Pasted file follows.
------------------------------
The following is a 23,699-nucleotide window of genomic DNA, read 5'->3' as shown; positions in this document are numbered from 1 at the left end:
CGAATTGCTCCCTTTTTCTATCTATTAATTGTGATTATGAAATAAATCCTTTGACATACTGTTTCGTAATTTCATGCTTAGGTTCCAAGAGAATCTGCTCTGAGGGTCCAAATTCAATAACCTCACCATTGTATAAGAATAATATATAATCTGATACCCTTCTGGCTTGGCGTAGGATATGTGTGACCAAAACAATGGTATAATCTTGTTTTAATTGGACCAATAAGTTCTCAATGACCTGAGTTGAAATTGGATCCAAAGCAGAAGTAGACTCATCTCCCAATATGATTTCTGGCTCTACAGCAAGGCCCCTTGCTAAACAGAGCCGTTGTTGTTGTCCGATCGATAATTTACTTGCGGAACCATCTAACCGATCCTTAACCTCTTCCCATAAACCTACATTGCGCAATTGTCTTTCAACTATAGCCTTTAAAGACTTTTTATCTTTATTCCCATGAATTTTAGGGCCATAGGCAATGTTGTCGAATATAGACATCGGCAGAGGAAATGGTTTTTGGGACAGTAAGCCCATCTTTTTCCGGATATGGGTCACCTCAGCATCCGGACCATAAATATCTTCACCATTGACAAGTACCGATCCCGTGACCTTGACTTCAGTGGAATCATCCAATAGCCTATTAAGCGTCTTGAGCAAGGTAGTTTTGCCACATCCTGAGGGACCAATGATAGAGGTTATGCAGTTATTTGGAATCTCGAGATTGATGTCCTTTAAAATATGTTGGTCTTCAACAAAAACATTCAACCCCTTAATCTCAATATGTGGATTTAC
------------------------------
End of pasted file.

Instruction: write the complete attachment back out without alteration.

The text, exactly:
The following is a 23,699-nucleotide window of genomic DNA, read 5'->3' as shown; positions in this document are numbered from 1 at the left end:
CGAATTGCTCCCTTTTTCTATCTATTAATTGTGATTATGAAATAAATCCTTTGACATACTGTTTCGTAATTTCATGCTTAGGTTCCAAGAGAATCTGCTCTGAGGGTCCAAATTCAATAACCTCACCATTGTATAAGAATAATATATAATCTGATACCCTTCTGGCTTGGCGTAGGATATGTGTGACCAAAACAATGGTATAATCTTGTTTTAATTGGACCAATAAGTTCTCAATGACCTGAGTTGAAATTGGATCCAAAGCAGAAGTAGACTCATCTCCCAATATGATTTCTGGCTCTACAGCAAGGCCCCTTGCTAAACAGAGCCGTTGTTGTTGTCCGATCGATAATTTACTTGCGGAACCATCTAACCGATCCTTAACCTCTTCCCATAAACCTACATTGCGCAATTGTCTTTCAACTATAGCCTTTAAAGACTTTTTATCTTTATTCCCATGAATTTTAGGGCCATAGGCAATGTTGTCGAATATAGACATCGGCAGAGGAAATGGTTTTTGGGACAGTAAGCCCATCTTTTTCCGGATATGGGTCACCTCAGCATCCGGACCATAAATATCTTCACCATTGACAAGTACCGATCCCGTGACCTTGACTTCAGTGGAATCATCCAATAGCCTATTAAGCGTCTTGAGCAAGGTAGTTTTGCCACATCCTGAGGGACCAATGATAGAGGTTATGCAGTTATTTGGAATCTCGAGATTGATGTCCTTTAAAATATGTTGGTCTTCAACAAAAACATTCAACCCCTTAATCTCAATATGTGGATTTAC